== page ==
Smoking Methadone | Effects & Dangers
Although uncommon, smoking methadone can cause mild sedation as well as unintended side effects like damage to respiratory health. Additionally, smoking methadone increases the risk of overdose and addiction.
Methadone (brand names Dolophine and Methadose) is an opioid agonist drug prescribed for pain relief in those seeking around-the-clock care. Methadone is also used to treat cravings and withdrawal symptoms caused by opioid dependence.
Despite the benefits of this medication, methadone is a Schedule II controlled substance according to the United States Drug Enforcement Administration (DEA).
Smoking methadone to intensify the drug’s euphoric effects is uncommon, and those participating in this kind of smoking behavior may experience various side effects and dangers.
Those seeking the euphoric and sedative effects from methadone may turn to smoking the drug. Methadone tablets can be crushed into powder which can be smoked on its own.
Once crushed, those wishing to engage in further drug abuse may sprinkle the crushed methadone tablet on illicit drugs like meth or other crushed pills including depressants or stimulants, which can create life-threatening effects.
Crushing methadone tablets and smoking, plugging, or snorting the powder is a form of methadone abuse. Methadone abuse occurs when you take more of the drug than prescribed, take it without a prescription, or mix it with other drugs or alcohol.
Side Effects Of Methadone Abuse
Because methadone is a central nervous system (CNS) depressant, when combined with other CNS depressants such as benzodiazepines, it can create more serious side effects such as respiratory depression or difficulty breathing.
Additionally, methadone can be smoked with stimulant drugs that may have the opposite effect. Because stimulation and depression of the CNS occur at once, a person may not experience the desired high, leading them to take a larger methadone dose.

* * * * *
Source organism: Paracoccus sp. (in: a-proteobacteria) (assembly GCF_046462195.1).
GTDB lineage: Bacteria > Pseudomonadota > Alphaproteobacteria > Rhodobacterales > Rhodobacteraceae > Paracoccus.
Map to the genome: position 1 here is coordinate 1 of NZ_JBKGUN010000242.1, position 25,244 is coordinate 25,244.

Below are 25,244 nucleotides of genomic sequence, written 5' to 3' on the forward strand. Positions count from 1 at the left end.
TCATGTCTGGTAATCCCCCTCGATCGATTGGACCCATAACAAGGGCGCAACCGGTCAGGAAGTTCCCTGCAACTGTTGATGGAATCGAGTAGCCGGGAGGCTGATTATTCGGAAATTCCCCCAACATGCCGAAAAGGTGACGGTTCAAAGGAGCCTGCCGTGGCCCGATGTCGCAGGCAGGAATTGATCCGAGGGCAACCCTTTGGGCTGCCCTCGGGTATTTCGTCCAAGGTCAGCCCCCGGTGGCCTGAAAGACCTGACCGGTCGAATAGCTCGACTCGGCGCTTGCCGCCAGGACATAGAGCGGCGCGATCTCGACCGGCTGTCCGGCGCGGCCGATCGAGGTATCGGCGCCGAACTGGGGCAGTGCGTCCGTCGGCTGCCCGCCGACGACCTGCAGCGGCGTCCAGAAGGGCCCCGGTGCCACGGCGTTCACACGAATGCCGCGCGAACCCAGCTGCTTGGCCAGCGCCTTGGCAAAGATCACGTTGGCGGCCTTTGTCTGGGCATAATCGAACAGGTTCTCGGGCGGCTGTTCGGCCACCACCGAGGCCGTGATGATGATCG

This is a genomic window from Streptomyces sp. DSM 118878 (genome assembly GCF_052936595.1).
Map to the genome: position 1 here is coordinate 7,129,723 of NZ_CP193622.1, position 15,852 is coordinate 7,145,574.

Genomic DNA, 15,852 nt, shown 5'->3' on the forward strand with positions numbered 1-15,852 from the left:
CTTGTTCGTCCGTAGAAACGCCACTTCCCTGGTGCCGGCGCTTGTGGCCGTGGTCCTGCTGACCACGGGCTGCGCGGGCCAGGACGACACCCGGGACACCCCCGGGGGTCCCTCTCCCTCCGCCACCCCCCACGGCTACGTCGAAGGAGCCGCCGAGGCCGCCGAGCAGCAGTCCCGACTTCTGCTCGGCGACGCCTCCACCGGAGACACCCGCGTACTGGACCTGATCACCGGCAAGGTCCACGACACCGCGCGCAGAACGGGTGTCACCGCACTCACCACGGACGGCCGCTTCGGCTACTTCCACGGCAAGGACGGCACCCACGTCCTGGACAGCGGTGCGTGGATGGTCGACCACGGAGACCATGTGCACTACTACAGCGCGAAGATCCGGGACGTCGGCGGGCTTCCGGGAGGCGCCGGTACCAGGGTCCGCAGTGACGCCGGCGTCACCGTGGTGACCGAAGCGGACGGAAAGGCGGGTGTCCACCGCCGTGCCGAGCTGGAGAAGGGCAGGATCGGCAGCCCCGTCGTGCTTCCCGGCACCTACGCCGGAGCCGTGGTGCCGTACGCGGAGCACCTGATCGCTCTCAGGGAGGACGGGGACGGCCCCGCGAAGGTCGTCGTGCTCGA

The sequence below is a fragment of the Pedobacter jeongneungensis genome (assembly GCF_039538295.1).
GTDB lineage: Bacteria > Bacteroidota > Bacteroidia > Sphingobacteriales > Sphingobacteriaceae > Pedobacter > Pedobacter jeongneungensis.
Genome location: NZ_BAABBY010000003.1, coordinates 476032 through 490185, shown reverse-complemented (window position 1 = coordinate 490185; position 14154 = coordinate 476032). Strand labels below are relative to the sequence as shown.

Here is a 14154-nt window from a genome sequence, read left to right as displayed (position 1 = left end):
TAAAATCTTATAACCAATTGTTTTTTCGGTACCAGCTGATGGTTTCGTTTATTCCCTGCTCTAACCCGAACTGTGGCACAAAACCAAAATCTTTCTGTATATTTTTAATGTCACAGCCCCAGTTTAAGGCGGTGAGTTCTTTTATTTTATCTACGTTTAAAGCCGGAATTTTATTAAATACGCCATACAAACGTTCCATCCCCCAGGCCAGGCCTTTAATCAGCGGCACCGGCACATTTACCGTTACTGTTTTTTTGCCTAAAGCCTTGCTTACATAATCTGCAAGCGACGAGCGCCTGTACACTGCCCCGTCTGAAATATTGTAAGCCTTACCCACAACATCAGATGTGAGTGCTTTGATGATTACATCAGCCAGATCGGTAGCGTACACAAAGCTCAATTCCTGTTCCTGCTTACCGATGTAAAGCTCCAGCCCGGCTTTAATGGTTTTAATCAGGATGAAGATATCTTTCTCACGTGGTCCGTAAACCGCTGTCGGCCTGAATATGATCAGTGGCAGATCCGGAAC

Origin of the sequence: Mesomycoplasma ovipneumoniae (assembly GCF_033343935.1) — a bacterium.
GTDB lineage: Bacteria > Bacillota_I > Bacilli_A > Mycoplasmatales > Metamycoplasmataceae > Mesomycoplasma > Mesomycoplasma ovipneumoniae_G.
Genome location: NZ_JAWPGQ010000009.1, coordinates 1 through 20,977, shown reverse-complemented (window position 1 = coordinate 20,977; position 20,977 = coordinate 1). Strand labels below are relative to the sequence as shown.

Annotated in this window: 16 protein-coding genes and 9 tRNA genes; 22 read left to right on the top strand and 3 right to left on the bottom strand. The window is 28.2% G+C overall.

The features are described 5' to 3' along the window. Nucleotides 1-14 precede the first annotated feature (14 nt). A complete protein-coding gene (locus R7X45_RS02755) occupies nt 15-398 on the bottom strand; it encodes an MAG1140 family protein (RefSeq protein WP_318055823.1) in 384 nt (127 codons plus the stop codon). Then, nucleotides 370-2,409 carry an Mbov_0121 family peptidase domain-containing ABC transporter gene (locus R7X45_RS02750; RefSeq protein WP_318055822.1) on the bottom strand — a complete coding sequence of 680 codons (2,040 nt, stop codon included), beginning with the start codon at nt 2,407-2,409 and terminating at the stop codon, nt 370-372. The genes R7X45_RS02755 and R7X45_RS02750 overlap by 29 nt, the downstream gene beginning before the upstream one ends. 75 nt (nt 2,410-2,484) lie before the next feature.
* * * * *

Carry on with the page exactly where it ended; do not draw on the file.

Per the Substance Abuse and Mental Health Services Administration (SAMHSA), because of this type of drug abuse, a person may be more at risk of increased side effects.
Increased Side Effects
The effects of smoking methadone occur almost instantly. In fact, methadone enters the bloodstream much more quickly compared to when the medication is taken as prescribed.
When smoked, the side effects of methadone can become heightened. Some of these effects, according to the United States Food and Drug Administration (FDA), may consist of:
- abdominal pain
- difficulty sleeping
Smoking methadone can increase the above side effects and may cause severe dangers to your health.
Dangers Of Smoking Methadone
Smoking methadone is a serious form of drug use. Although the prevalence of smoking methadone is not as popular as snorting the drug, the dangers of smoking can be severe.
Those who continue to smoke methadone may experience damage to their lung health.
Respiratory issues like lung infections, persistent coughing, and problems with blood circulation may occur if you frequently smoke prescription drugs. In addition, smoking methadone can lead to a sore throat or tissue damage.
The Impact Of Cigarette Smoking
One of the risk factors of developing a more intense high while taking methadone is tobacco use. Smoking methadone and cigarettes can greatly impact lung health, leading to breathing problems.
In fact, according to one study, the number of cigarettes a person has smoked can impact the high they experience from methadone abuse. Continuous smoking of any kind may create long-term health issues.
If you suspect a methadone overdose has taken place, contact 911 immediately. Seek urgent medical attention if you or a loved one are suffering from the following methadone overdose symptoms:
- cardiac arrest
- respiratory depression
- fluctuations in heart rate and blood pressure
- clammy or cold skin
- constricted pupils
Treating Opioid Use Disorder
For those of you struggling with a substance use disorder, addiction treatment options can help. At Ohio Recovery Center, we offer substance abuse treatment programs that include:
- short-term detox
- inpatient drug treatment
- medication-assisted treatment
- evidence-based practices
- aftercare resources and follow-up treatment
To learn more about how we treat opioid addiction in a compassionate healthcare setting, please contact Ohio Recovery Center today.
Ohio Recovery Center Editorial Team
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This page does not provide medical advice.